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Position paper - Position on the Soil Health Law
The European Commission’s Soil Monitoring and Resilience Directive (Soil Monitoring Law) rightly aims to establish a comprehensive soil monitoring framework, policymakers must refine the legislation to address farmers’ roles, farming practices and the challenges of managing soil health, including the management of nutrients, water, pests, diseases and weeds and preventing soil degradation.
A comprehensive soil health definition should take into account the function of the soil and consider a holistic and qualitative framework that includes yield, climate change mitigation, restoration and conservation of biodiversity, and conservation of water resources. It should also distinguish between natural and productive soils as well as accommodate future scientific knowledge.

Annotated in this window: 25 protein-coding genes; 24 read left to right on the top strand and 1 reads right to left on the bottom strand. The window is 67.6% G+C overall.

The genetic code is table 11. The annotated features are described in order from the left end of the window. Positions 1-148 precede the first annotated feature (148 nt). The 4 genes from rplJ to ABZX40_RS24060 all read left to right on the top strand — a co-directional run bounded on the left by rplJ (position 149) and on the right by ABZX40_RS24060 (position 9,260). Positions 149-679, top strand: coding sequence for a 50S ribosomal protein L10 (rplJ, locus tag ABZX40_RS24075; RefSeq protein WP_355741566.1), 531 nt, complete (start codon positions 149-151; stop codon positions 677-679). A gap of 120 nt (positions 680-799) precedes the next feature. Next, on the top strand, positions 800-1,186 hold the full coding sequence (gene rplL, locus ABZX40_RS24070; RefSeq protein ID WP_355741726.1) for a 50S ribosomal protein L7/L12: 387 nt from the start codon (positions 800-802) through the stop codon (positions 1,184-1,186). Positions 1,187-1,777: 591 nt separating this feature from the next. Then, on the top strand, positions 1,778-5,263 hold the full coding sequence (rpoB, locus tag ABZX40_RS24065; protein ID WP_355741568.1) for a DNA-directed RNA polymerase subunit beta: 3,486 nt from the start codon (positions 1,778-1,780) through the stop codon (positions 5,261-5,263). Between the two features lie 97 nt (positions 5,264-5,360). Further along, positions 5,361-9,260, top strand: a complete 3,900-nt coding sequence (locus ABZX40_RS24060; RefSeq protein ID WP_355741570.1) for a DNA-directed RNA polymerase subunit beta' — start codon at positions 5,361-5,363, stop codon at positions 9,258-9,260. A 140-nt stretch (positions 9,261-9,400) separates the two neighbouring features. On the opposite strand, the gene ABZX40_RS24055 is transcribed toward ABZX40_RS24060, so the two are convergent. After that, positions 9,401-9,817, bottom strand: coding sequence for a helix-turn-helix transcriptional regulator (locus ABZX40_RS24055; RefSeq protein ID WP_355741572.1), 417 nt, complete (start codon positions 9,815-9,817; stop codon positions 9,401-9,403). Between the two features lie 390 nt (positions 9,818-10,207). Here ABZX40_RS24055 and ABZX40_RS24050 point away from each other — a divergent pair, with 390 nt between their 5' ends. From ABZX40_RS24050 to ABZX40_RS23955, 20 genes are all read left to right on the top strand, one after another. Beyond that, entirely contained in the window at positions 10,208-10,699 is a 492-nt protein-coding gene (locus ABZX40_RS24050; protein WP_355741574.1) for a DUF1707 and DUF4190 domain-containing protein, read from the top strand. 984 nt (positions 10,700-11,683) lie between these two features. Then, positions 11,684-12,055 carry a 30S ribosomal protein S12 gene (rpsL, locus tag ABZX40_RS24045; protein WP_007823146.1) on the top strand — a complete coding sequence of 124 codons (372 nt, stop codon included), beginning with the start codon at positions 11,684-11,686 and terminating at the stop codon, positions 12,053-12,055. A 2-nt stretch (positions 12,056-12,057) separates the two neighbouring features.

Farmers also need financial support to access cost-effective, transparent and accessible methods for monitoring soil health provided or subsidised by the Commission and/or Member States.
Finally, instead of developing a prescriptive list of practices, the legislation should focus on outcomes and include a toolbox that gives farmers the flexibility to align measures to specific farm conditions and incorporate new science-proven practices.
With these revisions to support farmers in prioritising soil health and implementing sustainable soil management practices, they can improve crop yields, reduce environmental impact and contribute to a sustainable agricultural system.